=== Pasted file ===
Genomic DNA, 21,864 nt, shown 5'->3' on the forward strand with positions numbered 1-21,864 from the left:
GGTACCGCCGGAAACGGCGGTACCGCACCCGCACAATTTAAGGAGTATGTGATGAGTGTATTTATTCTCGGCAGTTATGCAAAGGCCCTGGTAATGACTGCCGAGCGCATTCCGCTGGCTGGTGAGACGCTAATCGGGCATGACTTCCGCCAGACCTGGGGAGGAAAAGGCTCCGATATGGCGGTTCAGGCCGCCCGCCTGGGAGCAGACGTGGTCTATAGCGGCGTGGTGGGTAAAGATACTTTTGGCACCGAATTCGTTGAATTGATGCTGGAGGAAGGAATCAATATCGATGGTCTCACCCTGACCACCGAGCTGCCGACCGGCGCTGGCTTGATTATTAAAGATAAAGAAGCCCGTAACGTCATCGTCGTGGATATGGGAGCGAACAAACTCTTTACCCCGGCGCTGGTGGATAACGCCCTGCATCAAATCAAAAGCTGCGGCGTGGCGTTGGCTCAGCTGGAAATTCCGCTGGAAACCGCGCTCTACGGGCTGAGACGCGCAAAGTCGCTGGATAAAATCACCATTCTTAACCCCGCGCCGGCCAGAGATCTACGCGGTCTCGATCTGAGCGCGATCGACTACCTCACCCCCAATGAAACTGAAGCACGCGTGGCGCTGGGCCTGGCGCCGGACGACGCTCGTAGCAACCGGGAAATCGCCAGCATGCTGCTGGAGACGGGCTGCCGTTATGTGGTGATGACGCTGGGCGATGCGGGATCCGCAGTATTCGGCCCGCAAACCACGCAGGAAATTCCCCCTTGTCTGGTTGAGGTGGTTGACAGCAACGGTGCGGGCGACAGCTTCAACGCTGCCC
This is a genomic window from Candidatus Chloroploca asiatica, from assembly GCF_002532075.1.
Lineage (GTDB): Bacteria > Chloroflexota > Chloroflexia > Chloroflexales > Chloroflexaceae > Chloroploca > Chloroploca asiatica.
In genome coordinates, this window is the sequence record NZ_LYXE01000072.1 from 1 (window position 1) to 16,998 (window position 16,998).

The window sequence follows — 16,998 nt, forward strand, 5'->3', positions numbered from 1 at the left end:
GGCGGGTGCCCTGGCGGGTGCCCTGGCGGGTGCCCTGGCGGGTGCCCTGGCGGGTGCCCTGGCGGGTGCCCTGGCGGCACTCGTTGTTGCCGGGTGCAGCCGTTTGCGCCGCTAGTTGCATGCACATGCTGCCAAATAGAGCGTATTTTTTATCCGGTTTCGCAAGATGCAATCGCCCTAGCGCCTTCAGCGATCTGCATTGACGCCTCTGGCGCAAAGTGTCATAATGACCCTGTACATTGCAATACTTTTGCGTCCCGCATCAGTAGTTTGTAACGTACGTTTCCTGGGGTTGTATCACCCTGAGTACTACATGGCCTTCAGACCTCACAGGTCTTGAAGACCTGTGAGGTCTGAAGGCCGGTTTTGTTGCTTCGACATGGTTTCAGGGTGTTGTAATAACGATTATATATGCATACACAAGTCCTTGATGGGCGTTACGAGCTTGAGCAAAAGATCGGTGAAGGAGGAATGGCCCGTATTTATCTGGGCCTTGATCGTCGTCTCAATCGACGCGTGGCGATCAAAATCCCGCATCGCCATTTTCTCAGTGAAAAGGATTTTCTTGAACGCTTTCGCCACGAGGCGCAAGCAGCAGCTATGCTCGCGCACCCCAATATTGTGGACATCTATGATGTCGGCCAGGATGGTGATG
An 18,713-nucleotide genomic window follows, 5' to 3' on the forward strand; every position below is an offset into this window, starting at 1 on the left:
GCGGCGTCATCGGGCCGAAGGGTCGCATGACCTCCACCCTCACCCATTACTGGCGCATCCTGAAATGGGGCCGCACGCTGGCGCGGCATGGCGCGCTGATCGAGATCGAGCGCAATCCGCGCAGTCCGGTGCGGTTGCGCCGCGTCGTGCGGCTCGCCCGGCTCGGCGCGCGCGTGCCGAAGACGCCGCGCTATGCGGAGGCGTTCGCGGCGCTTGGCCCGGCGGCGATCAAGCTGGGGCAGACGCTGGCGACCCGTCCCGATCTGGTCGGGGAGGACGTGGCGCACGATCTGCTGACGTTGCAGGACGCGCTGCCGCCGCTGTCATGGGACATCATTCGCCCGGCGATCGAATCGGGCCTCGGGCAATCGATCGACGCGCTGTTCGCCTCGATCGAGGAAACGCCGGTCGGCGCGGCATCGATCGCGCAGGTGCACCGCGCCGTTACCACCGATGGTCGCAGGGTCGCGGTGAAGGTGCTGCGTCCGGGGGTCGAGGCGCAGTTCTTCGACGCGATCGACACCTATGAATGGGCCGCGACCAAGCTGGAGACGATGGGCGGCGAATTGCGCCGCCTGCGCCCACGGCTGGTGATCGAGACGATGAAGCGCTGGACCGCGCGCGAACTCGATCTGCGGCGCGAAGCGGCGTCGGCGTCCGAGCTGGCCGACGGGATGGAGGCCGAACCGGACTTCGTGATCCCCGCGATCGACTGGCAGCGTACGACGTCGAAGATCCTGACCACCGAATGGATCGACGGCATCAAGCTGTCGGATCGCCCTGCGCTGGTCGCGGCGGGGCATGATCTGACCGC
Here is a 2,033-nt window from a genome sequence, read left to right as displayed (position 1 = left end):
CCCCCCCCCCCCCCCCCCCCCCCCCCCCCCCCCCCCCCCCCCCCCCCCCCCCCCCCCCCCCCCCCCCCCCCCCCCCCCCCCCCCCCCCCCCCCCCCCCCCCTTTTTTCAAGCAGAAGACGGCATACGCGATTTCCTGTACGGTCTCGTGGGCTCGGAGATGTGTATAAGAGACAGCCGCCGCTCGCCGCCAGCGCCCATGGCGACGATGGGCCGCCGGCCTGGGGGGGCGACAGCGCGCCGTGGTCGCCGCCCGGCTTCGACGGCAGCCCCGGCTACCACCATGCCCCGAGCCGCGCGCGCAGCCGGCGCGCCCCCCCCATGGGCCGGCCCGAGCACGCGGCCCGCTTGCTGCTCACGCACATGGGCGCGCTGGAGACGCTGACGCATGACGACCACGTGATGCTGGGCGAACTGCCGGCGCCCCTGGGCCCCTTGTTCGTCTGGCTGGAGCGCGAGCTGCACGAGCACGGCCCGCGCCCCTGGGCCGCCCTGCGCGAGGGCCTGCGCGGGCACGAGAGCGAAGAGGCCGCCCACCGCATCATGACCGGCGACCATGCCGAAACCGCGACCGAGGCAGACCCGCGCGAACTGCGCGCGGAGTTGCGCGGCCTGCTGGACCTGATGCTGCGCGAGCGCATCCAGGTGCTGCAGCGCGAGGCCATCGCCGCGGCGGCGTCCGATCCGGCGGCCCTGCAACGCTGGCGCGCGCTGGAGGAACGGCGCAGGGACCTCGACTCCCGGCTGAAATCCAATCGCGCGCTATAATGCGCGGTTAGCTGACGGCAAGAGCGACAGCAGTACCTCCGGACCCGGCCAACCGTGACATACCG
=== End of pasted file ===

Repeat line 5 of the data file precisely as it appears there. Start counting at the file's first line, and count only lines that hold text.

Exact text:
In genome coordinates, this window is the sequence record NZ_LYXE01000072.1 from 1 (window position 1) to 16,998 (window position 16,998).